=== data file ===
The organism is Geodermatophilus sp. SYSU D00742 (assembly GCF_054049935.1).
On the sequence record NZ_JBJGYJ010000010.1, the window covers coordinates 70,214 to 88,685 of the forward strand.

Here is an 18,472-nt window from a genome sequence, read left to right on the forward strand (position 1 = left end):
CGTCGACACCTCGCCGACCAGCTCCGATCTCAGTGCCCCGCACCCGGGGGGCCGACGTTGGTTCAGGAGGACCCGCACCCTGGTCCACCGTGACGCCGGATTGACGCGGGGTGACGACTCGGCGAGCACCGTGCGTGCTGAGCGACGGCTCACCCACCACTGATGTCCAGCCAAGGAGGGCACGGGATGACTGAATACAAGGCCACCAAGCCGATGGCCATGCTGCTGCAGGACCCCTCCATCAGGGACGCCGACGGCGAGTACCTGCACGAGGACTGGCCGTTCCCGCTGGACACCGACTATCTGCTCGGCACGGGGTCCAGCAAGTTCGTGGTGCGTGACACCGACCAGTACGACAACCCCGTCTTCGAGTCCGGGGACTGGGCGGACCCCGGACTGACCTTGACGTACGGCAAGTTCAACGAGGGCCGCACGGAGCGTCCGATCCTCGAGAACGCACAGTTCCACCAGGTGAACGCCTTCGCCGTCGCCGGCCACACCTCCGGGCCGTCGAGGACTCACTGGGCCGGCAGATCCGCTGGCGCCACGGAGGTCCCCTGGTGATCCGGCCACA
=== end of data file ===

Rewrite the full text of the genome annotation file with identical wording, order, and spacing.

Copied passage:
The organism is Geodermatophilus sp. SYSU D00742 (assembly GCF_054049935.1).
On the sequence record NZ_JBJGYJ010000010.1, the window covers coordinates 70,214 to 88,685 of the forward strand.

Here is an 18,472-nt window from a genome sequence, read left to right on the forward strand (position 1 = left end):
CGTCGACACCTCGCCGACCAGCTCCGATCTCAGTGCCCCGCACCCGGGGGGCCGACGTTGGTTCAGGAGGACCCGCACCCTGGTCCACCGTGACGCCGGATTGACGCGGGGTGACGACTCGGCGAGCACCGTGCGTGCTGAGCGACGGCTCACCCACCACTGATGTCCAGCCAAGGAGGGCACGGGATGACTGAATACAAGGCCACCAAGCCGATGGCCATGCTGCTGCAGGACCCCTCCATCAGGGACGCCGACGGCGAGTACCTGCACGAGGACTGGCCGTTCCCGCTGGACACCGACTATCTGCTCGGCACGGGGTCCAGCAAGTTCGTGGTGCGTGACACCGACCAGTACGACAACCCCGTCTTCGAGTCCGGGGACTGGGCGGACCCCGGACTGACCTTGACGTACGGCAAGTTCAACGAGGGCCGCACGGAGCGTCCGATCCTCGAGAACGCACAGTTCCACCAGGTGAACGCCTTCGCCGTCGCCGGCCACACCTCCGGGCCGTCGAGGACTCACTGGGCCGGCAGATCCGCTGGCGCCACGGAGGTCCCCTGGTGATCCGGCCACA